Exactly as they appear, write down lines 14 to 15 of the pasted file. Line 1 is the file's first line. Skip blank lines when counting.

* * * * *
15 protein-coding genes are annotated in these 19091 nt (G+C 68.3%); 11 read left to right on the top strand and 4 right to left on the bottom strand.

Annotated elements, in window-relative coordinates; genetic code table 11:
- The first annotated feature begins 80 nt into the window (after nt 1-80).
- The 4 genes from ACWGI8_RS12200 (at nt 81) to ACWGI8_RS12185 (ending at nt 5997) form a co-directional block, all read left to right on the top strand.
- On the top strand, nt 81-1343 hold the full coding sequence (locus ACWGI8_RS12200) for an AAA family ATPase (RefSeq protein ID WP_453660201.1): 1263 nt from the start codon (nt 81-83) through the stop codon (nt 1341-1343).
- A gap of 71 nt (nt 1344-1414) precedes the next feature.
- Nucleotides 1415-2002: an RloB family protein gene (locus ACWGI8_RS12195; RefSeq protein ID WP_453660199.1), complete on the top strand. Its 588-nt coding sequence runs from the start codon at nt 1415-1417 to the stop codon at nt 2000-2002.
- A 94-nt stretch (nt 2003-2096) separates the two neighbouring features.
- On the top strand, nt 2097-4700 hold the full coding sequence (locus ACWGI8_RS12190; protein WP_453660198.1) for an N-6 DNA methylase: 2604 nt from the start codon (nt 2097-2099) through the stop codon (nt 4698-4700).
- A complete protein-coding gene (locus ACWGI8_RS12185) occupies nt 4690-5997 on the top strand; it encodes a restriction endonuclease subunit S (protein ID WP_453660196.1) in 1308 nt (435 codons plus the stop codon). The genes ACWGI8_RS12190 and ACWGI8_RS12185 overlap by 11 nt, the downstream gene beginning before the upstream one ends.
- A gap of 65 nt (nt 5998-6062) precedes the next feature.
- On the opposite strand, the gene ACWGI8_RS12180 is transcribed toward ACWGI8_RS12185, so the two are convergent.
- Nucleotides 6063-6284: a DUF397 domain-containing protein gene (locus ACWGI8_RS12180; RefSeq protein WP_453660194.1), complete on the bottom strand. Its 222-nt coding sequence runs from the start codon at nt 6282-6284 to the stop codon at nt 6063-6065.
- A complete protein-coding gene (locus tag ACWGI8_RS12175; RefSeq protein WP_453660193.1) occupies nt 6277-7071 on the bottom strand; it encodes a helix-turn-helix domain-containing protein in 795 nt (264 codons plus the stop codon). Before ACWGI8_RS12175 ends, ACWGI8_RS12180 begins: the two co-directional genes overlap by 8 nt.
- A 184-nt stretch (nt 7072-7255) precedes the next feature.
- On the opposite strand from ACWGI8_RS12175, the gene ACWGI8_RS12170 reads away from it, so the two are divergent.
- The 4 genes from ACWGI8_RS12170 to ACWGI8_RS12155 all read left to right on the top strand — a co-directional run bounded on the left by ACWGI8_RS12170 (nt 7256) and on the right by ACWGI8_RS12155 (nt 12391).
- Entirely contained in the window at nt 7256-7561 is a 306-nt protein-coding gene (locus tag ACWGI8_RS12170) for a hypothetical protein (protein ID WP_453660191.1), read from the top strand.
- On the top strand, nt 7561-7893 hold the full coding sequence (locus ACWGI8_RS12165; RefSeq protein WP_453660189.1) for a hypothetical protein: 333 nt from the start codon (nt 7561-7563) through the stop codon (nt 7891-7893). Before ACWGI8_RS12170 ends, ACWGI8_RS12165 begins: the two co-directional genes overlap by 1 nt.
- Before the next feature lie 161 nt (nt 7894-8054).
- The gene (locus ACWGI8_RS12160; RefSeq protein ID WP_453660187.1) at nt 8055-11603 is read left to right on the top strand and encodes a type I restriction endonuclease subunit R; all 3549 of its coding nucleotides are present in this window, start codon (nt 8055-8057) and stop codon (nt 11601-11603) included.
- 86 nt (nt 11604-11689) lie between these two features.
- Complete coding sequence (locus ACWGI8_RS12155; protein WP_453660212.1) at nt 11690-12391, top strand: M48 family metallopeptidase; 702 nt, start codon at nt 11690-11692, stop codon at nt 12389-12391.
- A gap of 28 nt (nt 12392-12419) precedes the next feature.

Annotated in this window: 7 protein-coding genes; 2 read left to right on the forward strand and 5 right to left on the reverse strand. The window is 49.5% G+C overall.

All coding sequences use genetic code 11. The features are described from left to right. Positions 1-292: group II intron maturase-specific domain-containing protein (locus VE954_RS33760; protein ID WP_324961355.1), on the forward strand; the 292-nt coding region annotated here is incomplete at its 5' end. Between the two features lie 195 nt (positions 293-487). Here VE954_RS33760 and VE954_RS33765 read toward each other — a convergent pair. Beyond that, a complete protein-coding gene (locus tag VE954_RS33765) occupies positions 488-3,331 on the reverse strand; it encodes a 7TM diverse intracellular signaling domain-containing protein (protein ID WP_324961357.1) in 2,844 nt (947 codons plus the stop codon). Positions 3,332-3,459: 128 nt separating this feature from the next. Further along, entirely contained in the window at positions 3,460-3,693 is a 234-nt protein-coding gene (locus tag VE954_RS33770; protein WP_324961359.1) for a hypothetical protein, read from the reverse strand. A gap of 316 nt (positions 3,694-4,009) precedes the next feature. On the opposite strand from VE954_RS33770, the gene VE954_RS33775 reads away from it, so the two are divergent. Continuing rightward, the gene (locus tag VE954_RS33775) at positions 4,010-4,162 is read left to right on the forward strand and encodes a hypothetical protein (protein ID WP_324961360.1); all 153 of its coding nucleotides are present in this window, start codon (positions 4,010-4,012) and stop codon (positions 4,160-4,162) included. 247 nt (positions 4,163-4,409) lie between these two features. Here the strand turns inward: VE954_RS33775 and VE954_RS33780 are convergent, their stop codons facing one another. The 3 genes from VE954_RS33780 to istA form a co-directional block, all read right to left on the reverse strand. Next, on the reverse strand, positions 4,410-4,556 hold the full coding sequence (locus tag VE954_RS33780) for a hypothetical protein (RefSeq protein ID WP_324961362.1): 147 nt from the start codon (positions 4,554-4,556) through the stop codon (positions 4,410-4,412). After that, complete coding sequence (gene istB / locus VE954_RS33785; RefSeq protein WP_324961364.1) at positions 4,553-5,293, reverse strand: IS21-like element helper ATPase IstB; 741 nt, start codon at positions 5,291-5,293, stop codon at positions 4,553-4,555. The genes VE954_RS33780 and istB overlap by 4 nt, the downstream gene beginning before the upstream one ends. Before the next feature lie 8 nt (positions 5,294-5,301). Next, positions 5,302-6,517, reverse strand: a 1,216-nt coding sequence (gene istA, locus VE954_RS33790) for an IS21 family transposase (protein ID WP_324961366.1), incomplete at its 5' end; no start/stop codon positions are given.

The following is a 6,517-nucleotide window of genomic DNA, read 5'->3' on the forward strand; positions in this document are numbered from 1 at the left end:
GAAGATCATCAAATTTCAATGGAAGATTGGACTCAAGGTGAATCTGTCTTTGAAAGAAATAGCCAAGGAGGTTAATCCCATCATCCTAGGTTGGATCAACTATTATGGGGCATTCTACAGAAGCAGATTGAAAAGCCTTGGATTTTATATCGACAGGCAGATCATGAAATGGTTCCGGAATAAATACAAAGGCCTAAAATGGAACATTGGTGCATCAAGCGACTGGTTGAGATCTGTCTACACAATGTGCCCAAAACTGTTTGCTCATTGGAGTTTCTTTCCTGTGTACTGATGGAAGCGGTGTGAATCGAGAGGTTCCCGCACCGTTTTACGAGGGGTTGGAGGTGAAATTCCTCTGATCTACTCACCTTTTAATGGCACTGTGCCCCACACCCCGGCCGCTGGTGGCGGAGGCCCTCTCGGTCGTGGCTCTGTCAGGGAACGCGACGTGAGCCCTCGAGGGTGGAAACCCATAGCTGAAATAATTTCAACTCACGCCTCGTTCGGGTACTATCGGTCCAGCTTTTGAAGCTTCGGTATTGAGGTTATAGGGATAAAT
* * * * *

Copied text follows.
- A complete protein-coding gene (locus tag ACWGI8_RS12175; RefSeq protein WP_453660193.1) occupies nt 6277-7071 on the bottom strand; it encodes a helix-turn-helix domain-containing protein in 795 nt (264 codons plus the stop codon). Before ACWGI8_RS12175 ends, ACWGI8_RS12180 begins: the two co-directional genes overlap by 8 nt.
- A 184-nt stretch (nt 7072-7255) precedes the next feature.